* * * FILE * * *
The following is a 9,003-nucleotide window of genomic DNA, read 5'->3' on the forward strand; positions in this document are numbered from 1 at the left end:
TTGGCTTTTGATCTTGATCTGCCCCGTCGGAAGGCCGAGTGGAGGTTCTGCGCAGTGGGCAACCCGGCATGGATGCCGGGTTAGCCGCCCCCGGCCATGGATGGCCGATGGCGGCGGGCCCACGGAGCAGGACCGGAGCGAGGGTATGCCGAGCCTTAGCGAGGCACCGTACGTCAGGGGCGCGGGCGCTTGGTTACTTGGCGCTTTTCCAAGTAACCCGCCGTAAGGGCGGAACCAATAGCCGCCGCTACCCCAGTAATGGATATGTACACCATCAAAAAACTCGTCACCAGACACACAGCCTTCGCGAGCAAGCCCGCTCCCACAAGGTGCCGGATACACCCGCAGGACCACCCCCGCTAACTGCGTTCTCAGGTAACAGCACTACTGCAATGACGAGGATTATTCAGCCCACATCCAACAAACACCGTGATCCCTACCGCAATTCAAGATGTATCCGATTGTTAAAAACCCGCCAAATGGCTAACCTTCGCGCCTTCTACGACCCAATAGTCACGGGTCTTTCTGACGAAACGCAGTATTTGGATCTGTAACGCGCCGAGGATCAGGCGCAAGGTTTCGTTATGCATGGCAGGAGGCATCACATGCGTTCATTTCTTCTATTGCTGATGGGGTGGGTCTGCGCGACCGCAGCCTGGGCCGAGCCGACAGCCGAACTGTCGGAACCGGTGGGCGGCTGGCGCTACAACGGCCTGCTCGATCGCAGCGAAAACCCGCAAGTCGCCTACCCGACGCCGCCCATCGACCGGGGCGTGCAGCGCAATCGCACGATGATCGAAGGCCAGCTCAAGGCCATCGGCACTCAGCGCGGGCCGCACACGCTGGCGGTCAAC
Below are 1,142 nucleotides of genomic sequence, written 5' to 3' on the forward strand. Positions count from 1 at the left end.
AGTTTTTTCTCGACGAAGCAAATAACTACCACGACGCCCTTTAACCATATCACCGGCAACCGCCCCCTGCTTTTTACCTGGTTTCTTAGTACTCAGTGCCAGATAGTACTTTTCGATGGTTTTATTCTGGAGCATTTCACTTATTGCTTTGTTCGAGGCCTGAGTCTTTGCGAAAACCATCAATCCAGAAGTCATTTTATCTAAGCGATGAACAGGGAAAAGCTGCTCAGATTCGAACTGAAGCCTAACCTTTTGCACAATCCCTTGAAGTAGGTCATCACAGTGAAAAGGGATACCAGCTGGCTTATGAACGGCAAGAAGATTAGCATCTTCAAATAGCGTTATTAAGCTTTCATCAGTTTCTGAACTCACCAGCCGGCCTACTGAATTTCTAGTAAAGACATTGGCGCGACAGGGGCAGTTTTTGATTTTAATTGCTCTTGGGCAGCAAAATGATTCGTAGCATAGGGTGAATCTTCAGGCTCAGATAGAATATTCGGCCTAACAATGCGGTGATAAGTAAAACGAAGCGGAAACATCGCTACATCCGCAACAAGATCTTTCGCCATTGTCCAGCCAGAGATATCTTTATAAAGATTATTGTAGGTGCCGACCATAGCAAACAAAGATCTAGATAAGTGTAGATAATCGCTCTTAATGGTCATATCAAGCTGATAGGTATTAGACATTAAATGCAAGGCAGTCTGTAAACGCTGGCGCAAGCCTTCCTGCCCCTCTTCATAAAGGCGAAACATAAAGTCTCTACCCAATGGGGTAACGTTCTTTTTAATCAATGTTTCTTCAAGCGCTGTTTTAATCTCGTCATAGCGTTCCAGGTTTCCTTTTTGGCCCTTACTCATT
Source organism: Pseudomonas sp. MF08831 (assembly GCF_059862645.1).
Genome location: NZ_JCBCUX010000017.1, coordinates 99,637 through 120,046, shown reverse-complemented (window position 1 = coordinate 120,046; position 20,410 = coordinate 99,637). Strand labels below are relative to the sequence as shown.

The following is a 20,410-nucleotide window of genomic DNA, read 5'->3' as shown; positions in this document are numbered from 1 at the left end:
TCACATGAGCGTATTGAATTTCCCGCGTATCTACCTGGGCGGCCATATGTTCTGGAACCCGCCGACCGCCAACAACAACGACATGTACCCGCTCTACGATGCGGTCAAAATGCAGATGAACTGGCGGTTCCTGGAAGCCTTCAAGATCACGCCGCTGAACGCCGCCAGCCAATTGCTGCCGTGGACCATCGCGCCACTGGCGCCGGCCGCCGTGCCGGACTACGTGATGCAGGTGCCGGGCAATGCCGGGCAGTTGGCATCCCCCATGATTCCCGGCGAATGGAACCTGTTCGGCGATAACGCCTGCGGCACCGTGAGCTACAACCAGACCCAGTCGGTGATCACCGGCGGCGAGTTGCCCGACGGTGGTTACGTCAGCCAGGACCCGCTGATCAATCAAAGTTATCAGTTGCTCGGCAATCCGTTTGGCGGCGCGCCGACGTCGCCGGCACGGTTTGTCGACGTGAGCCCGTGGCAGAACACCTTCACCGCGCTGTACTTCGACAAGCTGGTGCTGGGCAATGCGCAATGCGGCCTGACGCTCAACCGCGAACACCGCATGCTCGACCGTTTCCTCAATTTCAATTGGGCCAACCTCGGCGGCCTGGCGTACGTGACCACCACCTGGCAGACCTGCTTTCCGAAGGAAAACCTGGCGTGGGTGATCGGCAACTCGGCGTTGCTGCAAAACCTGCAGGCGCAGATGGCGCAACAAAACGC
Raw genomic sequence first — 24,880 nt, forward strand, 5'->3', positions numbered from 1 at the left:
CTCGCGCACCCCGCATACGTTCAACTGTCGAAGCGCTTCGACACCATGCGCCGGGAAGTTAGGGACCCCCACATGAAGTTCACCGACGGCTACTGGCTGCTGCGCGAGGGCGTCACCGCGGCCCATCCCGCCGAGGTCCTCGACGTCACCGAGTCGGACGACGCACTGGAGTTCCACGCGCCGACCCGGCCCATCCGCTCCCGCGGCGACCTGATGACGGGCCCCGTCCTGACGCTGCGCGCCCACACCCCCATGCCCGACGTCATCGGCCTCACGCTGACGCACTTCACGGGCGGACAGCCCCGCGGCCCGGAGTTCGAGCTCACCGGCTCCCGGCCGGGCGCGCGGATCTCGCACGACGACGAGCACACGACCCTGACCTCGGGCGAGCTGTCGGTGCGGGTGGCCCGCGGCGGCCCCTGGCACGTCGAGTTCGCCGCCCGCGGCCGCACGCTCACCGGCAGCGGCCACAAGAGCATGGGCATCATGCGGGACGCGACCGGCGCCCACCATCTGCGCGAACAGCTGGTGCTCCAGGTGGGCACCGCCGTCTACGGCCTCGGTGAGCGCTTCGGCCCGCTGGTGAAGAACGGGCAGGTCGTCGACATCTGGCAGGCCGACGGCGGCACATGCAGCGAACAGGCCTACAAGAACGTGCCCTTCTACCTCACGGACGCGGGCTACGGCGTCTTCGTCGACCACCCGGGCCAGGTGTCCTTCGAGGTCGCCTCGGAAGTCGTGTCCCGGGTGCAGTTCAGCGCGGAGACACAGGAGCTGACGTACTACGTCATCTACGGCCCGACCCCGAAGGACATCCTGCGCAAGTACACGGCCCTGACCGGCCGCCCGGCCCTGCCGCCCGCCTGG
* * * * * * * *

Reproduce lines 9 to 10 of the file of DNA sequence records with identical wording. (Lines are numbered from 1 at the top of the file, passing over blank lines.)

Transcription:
Raw genomic sequence first — 24,880 nt, forward strand, 5'->3', positions numbered from 1 at the left:
CTCGCGCACCCCGCATACGTTCAACTGTCGAAGCGCTTCGACACCATGCGCCGGGAAGTTAGGGACCCCCACATGAAGTTCACCGACGGCTACTGGCTGCTGCGCGAGGGCGTCACCGCGGCCCATCCCGCCGAGGTCCTCGACGTCACCGAGTCGGACGACGCACTGGAGTTCCACGCGCCGACCCGGCCCATCCGCTCCCGCGGCGACCTGATGACGGGCCCCGTCCTGACGCTGCGCGCCCACACCCCCATGCCCGACGTCATCGGCCTCACGCTGACGCACTTCACGGGCGGACAGCCCCGCGGCCCGGAGTTCGAGCTCACCGGCTCCCGGCCGGGCGCGCGGATCTCGCACGACGACGAGCACACGACCCTGACCTCGGGCGAGCTGTCGGTGCGGGTGGCCCGCGGCGGCCCCTGGCACGTCGAGTTCGCCGCCCGCGGCCGCACGCTCACCGGCAGCGGCCACAAGAGCATGGGCATCATGCGGGACGCGACCGGCGCCCACCATCTGCGCGAACAGCTGGTGCTCCAGGTGGGCACCGCCGTCTACGGCCTCGGTGAGCGCTTCGGCCCGCTGGTGAAGAACGGGCAGGTCGTCGACATCTGGCAGGCCGACGGCGGCACATGCAGCGAACAGGCCTACAAGAACGTGCCCTTCTACCTCACGGACGCGGGCTACGGCGTCTTCGTCGACCACCCGGGCCAGGTGTCCTTCGAGGTCGCCTCGGAAGTCGTGTCCCGGGTGCAGTTCAGCGCGGAGACACAGGAGCTGACGTACTACGTCATCTACGGCCCGACCCCGAAGGACATCCTGCGCAAGTACACGGCCCTGACCGGCCGCCCGGCCCTGCCGCCCGCCTGG